Implementing the calculation with Bayes.php
The Bayes.php
class implements the Bayes theorem calculation. The getPosterior
method is where most of the mathematically interesting code resides.
Listing 5. Implementing the calculation with the Bayes.php class
<?php
/**
* Bayes
*
* Calculates posterior probabilities for m hypotheses and n evidence
* alternatives. The code was inspired by a procedural TrueBasic version
* (Bayes.tru) bundled with Grimstead and Snell's excellent online
* textbook "Introduction to Probability".
*/
class Bayes {
/**
* Number of evidence alternatives (that is, number of rows).
*/
var $m;
/**
* Number of hypothesis alternatives (that is, number of columns).
*/
var $n;
/**
* Output labels for evidence alternatives.
*/
var $row_labels = array();
/**
* Output labels for hypothesis alternatives.
*/
var $column_labels = array();
/**
* Vector container for prior probabilities.
*/
var $priors = array();
/**
* Matrix container for likelihood of evidence e given hypothesis h.
*/
var $likelihoods = array();
/**
* Matrix container for posterior probabilties.
*/
var $posterior = array();
/**
* Vector container for evidence probabilties.
*/
var $evidence = array();
/**
* Initialize the Bayes algorithm by setting the priors, likelihoods
* and dimensions of the likelihood and posterior matrices.
*/
function Bayes($priors, $likelihoods) {
$this>priors = $priors;
$this>likelihoods = $likelihoods;
$this>m = count($this>likelihoods); // num rows
$this>n = count($this>likelihoods[0]); // num cols
return true;
}
/**
* Output method for setting row labels prior to display.
*/
function setRowLabels($row_labels) {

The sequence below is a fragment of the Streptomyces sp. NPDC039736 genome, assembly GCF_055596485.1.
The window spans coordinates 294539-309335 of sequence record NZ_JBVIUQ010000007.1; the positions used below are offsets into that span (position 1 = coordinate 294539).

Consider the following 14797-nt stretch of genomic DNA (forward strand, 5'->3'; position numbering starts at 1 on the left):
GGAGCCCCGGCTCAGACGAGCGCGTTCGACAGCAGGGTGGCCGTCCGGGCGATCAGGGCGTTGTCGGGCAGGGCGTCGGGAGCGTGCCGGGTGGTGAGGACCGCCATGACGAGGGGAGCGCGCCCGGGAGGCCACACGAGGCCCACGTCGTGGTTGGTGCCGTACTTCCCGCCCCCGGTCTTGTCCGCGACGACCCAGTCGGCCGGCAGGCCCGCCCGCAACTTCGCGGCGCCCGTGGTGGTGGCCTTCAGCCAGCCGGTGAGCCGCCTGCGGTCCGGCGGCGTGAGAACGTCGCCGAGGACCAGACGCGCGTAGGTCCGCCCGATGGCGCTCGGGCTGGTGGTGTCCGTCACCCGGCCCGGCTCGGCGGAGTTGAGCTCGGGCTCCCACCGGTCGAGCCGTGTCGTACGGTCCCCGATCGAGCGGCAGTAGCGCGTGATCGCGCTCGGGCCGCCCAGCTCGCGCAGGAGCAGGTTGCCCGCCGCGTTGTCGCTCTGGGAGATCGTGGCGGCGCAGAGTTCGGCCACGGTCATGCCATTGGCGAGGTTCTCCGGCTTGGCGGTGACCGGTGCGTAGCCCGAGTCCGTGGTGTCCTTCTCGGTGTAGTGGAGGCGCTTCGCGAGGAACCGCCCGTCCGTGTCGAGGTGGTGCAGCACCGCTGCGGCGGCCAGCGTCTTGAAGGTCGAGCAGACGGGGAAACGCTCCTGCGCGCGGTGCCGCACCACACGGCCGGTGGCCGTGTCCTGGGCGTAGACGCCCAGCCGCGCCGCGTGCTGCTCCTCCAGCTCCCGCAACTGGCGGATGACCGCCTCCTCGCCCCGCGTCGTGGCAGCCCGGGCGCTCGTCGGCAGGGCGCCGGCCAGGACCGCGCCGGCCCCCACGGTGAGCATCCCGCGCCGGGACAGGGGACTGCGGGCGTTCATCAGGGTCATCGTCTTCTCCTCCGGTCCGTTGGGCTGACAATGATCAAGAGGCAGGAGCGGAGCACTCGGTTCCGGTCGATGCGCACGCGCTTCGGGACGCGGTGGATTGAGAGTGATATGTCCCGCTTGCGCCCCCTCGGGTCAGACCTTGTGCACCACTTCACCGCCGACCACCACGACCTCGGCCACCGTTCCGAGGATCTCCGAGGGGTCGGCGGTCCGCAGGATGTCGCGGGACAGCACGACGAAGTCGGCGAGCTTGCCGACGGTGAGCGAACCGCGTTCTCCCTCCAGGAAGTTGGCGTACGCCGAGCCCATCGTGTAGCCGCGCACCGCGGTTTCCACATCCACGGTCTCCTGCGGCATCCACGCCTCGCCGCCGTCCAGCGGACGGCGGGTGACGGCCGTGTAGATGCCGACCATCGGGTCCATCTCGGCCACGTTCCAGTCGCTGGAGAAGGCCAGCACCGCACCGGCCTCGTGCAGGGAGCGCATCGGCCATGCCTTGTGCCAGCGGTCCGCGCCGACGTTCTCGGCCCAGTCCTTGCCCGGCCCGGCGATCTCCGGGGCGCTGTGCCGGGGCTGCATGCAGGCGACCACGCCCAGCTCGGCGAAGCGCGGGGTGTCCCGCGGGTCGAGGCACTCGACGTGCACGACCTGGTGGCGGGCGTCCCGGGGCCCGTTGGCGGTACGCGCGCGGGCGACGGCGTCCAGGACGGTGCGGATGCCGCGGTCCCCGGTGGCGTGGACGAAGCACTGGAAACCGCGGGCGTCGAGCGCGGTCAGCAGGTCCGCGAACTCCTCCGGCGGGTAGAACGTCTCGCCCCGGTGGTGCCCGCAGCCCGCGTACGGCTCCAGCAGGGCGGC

$this>row_labels = $row_labels;
return true;
}
/**
* Output method for setting column labels prior to display.
*/
function setColumnLabels($column_labels) {
$this>column_labels = $column_labels;
return true;
}
/**
* Compute the posterior probability matrix given the priors and
* likelihoods.
*
* The first set of loops computes the denominator of the canonical
* Bayes equation. The probability appearing in the denominator
* serves a normalizing role in the computation  it ensures that
* posterior probabilities sum to 1.
*
* The second set of loops:
*
* 1. multiplies the prior[$h] by the likelihood[$h][$e]
* 2. divides the result by the denominator
* 3. assigns the result to the posterior[$e][$h] probability matrix
*/
function getPosterior() {
// Find probability of evidence e
for($e=0; $e < $this>n; $e++) {
for ($h=0; $h < $this>m; $h++) {
$this>evidence[$e] += $this>priors[$h]
* $this>likelihoods[$h][$e];
}
}
// Find probability of hypothesis given evidence
for($e=0; $e < $this>n; $e++) {
for ($h=0; $h < $this>m; $h++) {
$this>posterior[$e][$h] = $this>priors[$h
* $this>likelihoods[$h][$e] / $this>evidence[$e];
}
}
return true;
}
/**
* Output method for displaying posterior probability matrix
*/
function toHTML($number_format="%01.3f") {
?>
<table border='1' cellpadding='5' cellspacing='0'>
<tr>
<td> </td>
<?php
for ($h=0; $h < $this>m; $h++) {
?>
<td align='center'>
<b><?php echo $this>column_labels[$h] ?></b>
</td>
<?php
}
?>
</tr>
<?php
for($e=0; $e < $this>n; $e++) {
?>
<tr>
<td><b><?php echo $this>row_labels[$e] ?></b></td>
<?php
for ($h=0; $h < $this>m; $h++) {
?>
<td align='right'>
<?php printf($number_format, $this>posterior[$e][$h]) ?>
</td>
<?php
}
?>
</tr>
<?php
}
?>
</table>
<?php
}
}
?>

Sensitivity analysis
An important aspect of Bayesian inference involves examining the effect of
small changes to your prior and likelihood distributions. If the prior
probability values you are using are viewed as best guesses, then you
might want to see what happens when you adjust the prior probabilities
of each hypothesis slightly. You may notice that this significantly
changes the posterior distribution values or it might have little
effect. It is good to know how sensitive your results are to the exact
prior values (or likelihood values) used.
The final screen of the Bayes diagnosis wizard gives you the options to
 Start again
 Reenter labels
 Reenter your priors
 Reenter your likelihoods
If you decide to reenter your priors, the wizard remembers your
previously entered likelihoods. After you reenter your priors, you can
click forward to Step 5 without having to reenter your likelihood
values (or you can modify the likelihoods as well). In other words, the
design of the Bayes wizard encourages you to engage in sensitivity
analysis prior to drawing any final conclusions.